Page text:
In its appeal, KGL contended that the district court erred in confirming the final award because 1) the arbitrator exceeded his authority and 2) the arbitrator exhibited evident partiality in favor of Denison. The Utah Court of Appeals rejected KGL’s arguments and held that the arbitrator did not exceed his authority and did not exhibit evident partiality. Thus, the Utah Court of Appeals let stand the district court’s decision confirming the arbitrator’s award of approximately $5 million dollars.

RBMN is pleased with the tremendous effort put forth by its team of highly qualified construction attorneys, Craig Coburn, Lincoln Harris and Brian Bolinder. Their skill, coupled with hard work and dedication garnered a very successful outcome for their client. If you have a construction dispute that needs resolution, please contact one of our experienced construction attorneys to assist you.

Enforcing Electronically Signed Construction Contracts

August 2016
Contractors, subcontractors and suppliers understand that the usual course of construction requires a paper trail of documents beginning with plans, specifications, drawings, bids and proposals, and concluding with inspections, punch lists, final payment and warranties. Moreover, standard contract clauses and simple prudence require those in the construction industry to retain documents for years. The advantages of storing documents and conducting all related business electronically is obvious. But, are electronically signed contracts enforceable?

In 2000 Utah’s legislature passed the Uniform Electronic Transactions Act. The statute permits the use of electronic documents and signatures in a transaction if both parties agree. Electronic contracts and signatures “may not be denied legal effect or enforceability solely because…in electronic form.” Utah Code Ann. § 46-4-201(1), (2). If a law requires that a record be in writing, or that a signature be obtained, an electronic record or signature is acceptable. Id., at (3), (4). For example, in Anderson v. Bell, 2010 UT 47, the Utah Supreme Court held that electronic signatures on a petition to place an unaffiliated candidate’s name on the statewide ballot for governor satisfied the requirement under Utah’s Election Code for such a petition to be signed by 1,000 registered voters. Id., ¶ 26. In judicial proceedings, the law requires a party to use the original record of a transaction to prove the terms of the transaction. The Uniform Electronic Transactions Act addresses this requirement by stating that an electronic record can suffice as an “original” if it “accurately reflects the information set forth in the record after it was first generated in its final form as an electronic record or otherwise” and “remains accessible for later reference.” Utah Code Ann. § 46-4-301(1). “In a proceeding, evidence of a record may not be excluded solely because it is in electronic form.” Utah Code Ann. § 46-4-302.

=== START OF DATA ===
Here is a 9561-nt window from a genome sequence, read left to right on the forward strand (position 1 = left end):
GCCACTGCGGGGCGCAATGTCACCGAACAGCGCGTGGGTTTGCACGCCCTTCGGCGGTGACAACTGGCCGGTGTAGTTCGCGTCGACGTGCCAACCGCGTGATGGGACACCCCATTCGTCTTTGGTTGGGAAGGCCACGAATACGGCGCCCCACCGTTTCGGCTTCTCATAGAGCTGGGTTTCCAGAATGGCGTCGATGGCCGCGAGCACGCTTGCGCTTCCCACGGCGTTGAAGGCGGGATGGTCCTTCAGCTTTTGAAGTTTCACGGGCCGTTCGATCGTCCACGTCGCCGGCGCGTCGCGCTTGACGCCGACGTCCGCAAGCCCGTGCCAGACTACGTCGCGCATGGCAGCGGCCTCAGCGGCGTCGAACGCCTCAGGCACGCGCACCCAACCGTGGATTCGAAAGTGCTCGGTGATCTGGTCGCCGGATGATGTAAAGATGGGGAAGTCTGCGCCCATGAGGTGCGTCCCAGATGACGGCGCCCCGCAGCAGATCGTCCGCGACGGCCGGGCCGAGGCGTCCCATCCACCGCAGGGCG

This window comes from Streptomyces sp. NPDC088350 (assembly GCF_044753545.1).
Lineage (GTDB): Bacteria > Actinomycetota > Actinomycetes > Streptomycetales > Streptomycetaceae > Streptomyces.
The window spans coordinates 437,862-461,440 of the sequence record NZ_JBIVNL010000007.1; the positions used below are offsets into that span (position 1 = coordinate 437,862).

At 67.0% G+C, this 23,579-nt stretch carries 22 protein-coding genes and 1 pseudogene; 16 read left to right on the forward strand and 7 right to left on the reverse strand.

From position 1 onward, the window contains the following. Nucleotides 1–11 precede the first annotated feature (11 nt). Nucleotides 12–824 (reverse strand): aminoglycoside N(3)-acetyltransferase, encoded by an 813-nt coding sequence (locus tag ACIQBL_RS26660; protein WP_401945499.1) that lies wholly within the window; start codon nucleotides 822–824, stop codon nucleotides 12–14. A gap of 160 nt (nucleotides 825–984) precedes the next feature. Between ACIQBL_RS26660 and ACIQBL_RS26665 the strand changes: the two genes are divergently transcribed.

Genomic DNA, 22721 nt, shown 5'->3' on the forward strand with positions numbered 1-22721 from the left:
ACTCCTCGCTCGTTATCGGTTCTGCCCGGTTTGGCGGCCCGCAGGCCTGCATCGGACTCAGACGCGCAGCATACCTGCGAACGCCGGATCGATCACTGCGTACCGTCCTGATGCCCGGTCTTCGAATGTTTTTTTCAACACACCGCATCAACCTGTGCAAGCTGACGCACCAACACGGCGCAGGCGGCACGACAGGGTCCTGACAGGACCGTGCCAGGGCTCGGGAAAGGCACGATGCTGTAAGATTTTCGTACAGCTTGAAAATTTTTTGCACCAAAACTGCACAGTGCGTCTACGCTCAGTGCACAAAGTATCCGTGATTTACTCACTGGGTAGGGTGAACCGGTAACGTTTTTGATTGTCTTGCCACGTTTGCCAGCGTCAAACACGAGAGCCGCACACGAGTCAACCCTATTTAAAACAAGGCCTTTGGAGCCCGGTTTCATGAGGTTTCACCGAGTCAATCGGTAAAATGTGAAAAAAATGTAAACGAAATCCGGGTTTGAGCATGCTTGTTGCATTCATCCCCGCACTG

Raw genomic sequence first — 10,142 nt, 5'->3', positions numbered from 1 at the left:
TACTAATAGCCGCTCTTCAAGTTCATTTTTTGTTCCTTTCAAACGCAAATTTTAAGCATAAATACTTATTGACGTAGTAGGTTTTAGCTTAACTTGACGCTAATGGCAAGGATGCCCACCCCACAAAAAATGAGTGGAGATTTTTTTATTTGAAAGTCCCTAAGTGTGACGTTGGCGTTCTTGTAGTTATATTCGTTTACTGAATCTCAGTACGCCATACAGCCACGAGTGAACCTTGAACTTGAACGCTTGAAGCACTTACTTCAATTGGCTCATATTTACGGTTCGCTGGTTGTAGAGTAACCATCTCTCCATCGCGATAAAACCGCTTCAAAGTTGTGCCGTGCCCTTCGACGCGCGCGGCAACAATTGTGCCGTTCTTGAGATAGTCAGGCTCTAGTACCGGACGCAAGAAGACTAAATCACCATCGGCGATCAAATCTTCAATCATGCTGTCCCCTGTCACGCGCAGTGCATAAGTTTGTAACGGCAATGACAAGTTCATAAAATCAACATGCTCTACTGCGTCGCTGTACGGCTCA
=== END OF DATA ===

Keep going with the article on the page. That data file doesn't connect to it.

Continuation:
To improve the chances that electronically signed contracts are enforceable, and can be admitted as evidence of the terms of the parties’ transaction, contractors should amend their form subcontracts. If you have any questions regarding the enforceability of electronic documents in Utah, or need help in drafting suitable contract clauses, contact Jack W. Reed at Richards Brandt Miller Nelson.

Lien Foreclosure Action Reversed-Construction Industry Appeal

lien foreclosure law

Zack Peterson
February 2015

Pentalon v. Rymark
http://www.utcourts.gov/opinions/appopin/pentalon150205.pdf

The Court of Appeals reversed the district court’s grant of summary judgment in favor of the lender in a mechanics’ lien foreclosure action. The district court ruled that excavations for footings and foundations were not sufficient improvements to constitute commencement of work under the 2008 version of 38-1-5.

concrete_footings image

Foundation & Footings

 

As a matter of law, the Court of Appeals determined the contractor’s excavation work, which included excavations in specific shapes through the use of heavy machinery on site, was sufficient to constitute commencement of work under the statute. Davis, J. dissented on the grounds that he would not rule as a matter of law, and he believed issues of fact predominated.

Construction Industry Group

CONSTRUCTION INDUSTRY GROUP


PRACTICE AREA / CONSTRUCTION INDUSTRY GROUP